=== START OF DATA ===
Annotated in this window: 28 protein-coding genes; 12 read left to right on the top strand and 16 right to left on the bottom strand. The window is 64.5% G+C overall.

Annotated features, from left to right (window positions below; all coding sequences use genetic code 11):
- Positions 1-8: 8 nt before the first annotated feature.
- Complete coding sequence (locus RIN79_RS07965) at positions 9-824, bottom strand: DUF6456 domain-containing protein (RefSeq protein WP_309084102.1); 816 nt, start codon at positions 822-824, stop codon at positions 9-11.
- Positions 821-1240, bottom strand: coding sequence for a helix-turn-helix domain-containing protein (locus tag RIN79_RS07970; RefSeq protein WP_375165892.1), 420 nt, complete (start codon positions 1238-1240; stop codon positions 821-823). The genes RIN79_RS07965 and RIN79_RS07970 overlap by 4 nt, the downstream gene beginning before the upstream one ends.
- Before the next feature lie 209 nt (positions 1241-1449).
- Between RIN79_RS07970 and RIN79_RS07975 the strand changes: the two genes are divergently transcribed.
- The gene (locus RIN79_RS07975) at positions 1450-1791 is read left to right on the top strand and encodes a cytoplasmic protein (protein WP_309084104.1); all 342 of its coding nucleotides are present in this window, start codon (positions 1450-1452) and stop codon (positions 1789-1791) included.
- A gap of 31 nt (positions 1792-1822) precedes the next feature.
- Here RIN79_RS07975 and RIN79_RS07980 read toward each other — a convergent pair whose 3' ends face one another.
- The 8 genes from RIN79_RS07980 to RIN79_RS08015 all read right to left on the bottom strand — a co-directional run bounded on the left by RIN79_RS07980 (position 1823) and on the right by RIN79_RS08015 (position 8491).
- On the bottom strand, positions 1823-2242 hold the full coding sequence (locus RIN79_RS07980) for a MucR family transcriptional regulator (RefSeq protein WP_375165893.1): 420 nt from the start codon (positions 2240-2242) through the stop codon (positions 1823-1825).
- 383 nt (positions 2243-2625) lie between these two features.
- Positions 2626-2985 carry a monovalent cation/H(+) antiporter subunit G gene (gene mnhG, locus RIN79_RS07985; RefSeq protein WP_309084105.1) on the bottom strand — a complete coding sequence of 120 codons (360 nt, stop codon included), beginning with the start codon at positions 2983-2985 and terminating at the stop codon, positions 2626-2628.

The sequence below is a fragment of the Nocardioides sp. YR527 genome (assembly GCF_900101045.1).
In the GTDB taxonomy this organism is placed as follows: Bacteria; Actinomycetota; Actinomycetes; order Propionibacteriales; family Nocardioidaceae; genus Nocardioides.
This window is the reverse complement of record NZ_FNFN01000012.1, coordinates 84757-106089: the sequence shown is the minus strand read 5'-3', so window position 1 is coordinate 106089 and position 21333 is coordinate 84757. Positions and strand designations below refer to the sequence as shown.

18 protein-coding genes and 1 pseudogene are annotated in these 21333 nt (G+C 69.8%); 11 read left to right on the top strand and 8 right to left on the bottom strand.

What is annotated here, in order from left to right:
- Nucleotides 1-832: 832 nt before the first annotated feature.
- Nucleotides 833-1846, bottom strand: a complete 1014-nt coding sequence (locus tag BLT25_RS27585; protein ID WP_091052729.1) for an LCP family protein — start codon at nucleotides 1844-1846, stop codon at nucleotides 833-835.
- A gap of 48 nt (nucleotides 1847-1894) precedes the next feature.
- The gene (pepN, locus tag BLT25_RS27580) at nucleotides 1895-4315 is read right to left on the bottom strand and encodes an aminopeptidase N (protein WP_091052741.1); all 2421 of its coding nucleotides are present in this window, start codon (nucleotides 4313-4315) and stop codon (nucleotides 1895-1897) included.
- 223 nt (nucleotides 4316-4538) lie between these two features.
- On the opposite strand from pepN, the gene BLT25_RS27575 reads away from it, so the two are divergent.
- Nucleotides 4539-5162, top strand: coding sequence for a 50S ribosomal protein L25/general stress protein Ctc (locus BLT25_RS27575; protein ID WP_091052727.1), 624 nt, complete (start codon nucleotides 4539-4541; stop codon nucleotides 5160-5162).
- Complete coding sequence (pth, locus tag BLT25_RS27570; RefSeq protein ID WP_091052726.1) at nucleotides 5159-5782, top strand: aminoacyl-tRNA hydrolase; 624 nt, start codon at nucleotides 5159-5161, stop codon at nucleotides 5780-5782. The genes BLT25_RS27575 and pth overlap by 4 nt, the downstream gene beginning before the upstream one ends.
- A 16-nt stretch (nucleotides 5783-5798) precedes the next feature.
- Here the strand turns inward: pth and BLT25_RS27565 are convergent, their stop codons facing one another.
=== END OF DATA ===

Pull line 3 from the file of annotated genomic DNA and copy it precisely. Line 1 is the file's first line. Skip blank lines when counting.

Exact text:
- Positions 1-8: 8 nt before the first annotated feature.